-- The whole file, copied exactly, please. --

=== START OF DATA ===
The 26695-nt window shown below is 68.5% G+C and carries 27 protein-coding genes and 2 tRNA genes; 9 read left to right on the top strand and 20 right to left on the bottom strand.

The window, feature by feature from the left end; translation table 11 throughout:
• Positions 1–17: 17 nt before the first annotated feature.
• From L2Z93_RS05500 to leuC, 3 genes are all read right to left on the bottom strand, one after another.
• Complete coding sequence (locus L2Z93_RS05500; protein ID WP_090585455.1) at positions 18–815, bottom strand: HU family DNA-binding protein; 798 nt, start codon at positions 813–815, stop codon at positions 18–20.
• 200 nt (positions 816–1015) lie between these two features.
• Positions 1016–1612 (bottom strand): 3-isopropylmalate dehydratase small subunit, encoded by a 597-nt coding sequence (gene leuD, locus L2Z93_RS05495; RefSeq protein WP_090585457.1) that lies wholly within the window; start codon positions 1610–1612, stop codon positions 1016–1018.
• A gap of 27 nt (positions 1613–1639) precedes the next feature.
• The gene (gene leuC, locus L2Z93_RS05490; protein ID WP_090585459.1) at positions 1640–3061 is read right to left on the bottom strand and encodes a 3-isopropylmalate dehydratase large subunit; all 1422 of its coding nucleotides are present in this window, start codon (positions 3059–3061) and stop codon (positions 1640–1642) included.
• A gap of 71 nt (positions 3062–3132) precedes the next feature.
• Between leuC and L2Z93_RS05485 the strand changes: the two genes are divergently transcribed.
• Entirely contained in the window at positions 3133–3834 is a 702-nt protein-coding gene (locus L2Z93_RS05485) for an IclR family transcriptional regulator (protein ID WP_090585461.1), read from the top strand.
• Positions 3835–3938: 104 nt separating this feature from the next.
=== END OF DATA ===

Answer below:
The 26695-nt window shown below is 68.5% G+C and carries 27 protein-coding genes and 2 tRNA genes; 9 read left to right on the top strand and 20 right to left on the bottom strand.

The window, feature by feature from the left end; translation table 11 throughout:
• Positions 1–17: 17 nt before the first annotated feature.
• From L2Z93_RS05500 to leuC, 3 genes are all read right to left on the bottom strand, one after another.
• Complete coding sequence (locus L2Z93_RS05500; protein ID WP_090585455.1) at positions 18–815, bottom strand: HU family DNA-binding protein; 798 nt, start codon at positions 813–815, stop codon at positions 18–20.
• 200 nt (positions 816–1015) lie between these two features.
• Positions 1016–1612 (bottom strand): 3-isopropylmalate dehydratase small subunit, encoded by a 597-nt coding sequence (gene leuD, locus L2Z93_RS05495; RefSeq protein WP_090585457.1) that lies wholly within the window; start codon positions 1610–1612, stop codon positions 1016–1018.
• A gap of 27 nt (positions 1613–1639) precedes the next feature.
• The gene (gene leuC, locus L2Z93_RS05490; protein ID WP_090585459.1) at positions 1640–3061 is read right to left on the bottom strand and encodes a 3-isopropylmalate dehydratase large subunit; all 1422 of its coding nucleotides are present in this window, start codon (positions 3059–3061) and stop codon (positions 1640–1642) included.
• A gap of 71 nt (positions 3062–3132) precedes the next feature.
• Between leuC and L2Z93_RS05485 the strand changes: the two genes are divergently transcribed.
• Entirely contained in the window at positions 3133–3834 is a 702-nt protein-coding gene (locus L2Z93_RS05485) for an IclR family transcriptional regulator (protein ID WP_090585461.1), read from the top strand.
• Positions 3835–3938: 104 nt separating this feature from the next.